When North Carolina residents are planning a wedding, a prenuptial agreement might seem like something they are never going to need. Most people getting married don't plan on getting divorced, and many with relatively few assets or low incomes may think that prenups are only for the wealthy. However, having one could be a wise idea for all couples, regardless of their finances or their confidence in their relationship.
Couples who are together for a long time prior to getting married might not fully understand the legal changes that marriage brings to their relationship. Unmarried couples can usually split up without any legal obligation to each other, but marriage means that a subsequent divorce would require the division of marital property, which in the absence of an agreement between the parties would be handled by the court. North Carolina follows the principle of equitable distribution, which means that a court will divide property in a manner that it deems to be fair. This may not be satisfactory to either party, which is another reason to have it spelled out in advance.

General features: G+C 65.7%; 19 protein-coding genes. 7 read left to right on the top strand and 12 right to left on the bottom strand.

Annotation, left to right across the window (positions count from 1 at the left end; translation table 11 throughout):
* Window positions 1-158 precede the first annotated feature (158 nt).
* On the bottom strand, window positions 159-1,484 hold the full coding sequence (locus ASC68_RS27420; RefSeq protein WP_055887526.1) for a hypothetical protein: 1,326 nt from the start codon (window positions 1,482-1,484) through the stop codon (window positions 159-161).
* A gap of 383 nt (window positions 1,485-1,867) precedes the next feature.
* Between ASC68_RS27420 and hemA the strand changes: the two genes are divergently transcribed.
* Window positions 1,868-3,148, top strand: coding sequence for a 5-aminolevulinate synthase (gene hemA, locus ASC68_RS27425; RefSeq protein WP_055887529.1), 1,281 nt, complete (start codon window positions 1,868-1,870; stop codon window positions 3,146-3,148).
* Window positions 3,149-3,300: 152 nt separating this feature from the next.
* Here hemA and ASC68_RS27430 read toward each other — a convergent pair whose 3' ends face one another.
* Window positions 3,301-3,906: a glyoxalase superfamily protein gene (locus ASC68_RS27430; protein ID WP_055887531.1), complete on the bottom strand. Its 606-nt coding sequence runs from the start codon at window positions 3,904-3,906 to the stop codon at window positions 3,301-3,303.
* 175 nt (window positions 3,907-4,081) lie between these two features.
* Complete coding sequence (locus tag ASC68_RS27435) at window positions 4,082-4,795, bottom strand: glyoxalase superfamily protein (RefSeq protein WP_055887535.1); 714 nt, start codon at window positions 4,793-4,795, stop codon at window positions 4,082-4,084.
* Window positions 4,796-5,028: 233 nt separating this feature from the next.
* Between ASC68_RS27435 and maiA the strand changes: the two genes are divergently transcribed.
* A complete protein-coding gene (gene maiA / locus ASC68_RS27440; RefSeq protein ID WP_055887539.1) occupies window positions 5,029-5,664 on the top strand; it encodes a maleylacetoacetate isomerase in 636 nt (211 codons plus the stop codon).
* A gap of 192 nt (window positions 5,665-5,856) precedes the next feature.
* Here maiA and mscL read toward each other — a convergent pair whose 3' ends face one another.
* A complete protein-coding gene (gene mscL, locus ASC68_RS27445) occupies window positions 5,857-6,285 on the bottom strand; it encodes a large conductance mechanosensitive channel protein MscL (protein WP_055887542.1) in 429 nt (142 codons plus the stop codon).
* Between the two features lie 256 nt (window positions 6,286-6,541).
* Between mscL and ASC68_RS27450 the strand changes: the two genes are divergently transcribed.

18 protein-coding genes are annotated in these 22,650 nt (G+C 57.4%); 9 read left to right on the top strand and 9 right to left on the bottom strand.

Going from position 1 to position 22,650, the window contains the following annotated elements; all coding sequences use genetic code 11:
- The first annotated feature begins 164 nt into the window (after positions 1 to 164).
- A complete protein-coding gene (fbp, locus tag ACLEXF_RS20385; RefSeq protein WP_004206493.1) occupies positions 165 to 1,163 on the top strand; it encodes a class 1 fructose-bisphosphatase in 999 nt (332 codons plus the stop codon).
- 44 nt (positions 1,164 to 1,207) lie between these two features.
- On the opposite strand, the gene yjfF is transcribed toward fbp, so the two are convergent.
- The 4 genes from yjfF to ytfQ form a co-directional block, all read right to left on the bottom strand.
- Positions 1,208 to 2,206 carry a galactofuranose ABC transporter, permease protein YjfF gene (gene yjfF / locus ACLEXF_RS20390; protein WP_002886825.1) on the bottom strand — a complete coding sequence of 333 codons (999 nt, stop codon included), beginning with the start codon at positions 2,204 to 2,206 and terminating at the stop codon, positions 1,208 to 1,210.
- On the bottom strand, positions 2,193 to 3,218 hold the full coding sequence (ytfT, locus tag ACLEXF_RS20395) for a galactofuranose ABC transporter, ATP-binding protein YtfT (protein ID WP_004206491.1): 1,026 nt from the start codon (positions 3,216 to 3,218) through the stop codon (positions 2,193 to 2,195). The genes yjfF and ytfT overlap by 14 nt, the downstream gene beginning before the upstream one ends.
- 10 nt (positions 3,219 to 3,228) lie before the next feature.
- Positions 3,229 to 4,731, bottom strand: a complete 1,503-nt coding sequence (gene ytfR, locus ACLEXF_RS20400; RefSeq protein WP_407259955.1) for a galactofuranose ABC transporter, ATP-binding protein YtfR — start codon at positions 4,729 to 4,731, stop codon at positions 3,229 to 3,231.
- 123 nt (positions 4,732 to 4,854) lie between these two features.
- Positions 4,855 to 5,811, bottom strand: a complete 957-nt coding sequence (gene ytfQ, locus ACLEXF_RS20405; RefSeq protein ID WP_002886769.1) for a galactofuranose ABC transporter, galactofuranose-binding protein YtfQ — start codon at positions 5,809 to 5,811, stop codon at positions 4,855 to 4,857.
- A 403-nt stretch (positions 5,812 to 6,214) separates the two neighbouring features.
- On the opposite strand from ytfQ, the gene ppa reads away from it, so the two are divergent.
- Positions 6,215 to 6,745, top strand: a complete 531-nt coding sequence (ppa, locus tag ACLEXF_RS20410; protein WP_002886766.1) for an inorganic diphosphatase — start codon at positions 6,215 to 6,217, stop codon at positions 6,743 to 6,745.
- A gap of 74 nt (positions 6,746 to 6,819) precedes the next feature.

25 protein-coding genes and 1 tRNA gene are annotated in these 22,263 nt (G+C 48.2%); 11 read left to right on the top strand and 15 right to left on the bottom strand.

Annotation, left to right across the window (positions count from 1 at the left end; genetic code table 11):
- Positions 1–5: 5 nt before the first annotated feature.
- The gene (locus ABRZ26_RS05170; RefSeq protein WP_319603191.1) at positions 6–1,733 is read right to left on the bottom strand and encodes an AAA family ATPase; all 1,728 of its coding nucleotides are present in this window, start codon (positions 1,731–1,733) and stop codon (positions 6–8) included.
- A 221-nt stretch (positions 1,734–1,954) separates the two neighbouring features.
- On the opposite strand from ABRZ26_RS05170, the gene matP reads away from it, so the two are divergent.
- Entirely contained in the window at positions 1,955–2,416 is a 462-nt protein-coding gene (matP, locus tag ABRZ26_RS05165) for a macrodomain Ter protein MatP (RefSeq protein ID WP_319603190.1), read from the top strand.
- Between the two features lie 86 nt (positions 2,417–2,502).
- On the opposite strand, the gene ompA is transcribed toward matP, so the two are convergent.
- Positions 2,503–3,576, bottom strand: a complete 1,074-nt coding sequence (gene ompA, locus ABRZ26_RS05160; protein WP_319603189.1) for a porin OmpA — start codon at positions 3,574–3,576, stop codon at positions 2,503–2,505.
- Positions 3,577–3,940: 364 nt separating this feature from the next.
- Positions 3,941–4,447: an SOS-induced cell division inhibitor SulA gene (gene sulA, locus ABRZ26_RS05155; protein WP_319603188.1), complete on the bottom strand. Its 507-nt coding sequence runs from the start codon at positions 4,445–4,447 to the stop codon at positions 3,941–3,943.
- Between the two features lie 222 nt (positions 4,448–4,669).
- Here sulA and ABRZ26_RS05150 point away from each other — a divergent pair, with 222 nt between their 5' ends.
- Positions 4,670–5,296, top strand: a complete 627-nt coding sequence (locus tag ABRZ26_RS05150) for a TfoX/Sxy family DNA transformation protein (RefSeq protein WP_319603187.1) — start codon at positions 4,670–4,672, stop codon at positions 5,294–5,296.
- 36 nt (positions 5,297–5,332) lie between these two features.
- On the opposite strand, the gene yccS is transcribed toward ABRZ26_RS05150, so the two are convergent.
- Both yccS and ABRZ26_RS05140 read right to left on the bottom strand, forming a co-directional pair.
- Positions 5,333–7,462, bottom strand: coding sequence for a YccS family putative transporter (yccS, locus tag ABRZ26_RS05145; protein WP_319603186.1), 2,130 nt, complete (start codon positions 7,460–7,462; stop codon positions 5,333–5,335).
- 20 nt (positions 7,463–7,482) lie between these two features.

A prenup allows someone entering a marriage to legally document what property is his or her own, and what property will be treated as jointly owned. The document can also allow the couple to make determinations on issues such as alimony.
Prenuptial agreements are contracts, and thus they are subject to subsequent challenges on a variety of grounds. For example, a party to such an agreement that was signed on the eve of a wedding may claim coercion or duress as reasons why it should not be upheld by a court. Accordingly, it is advisable for each party to have separate legal representation when it is being negotiated.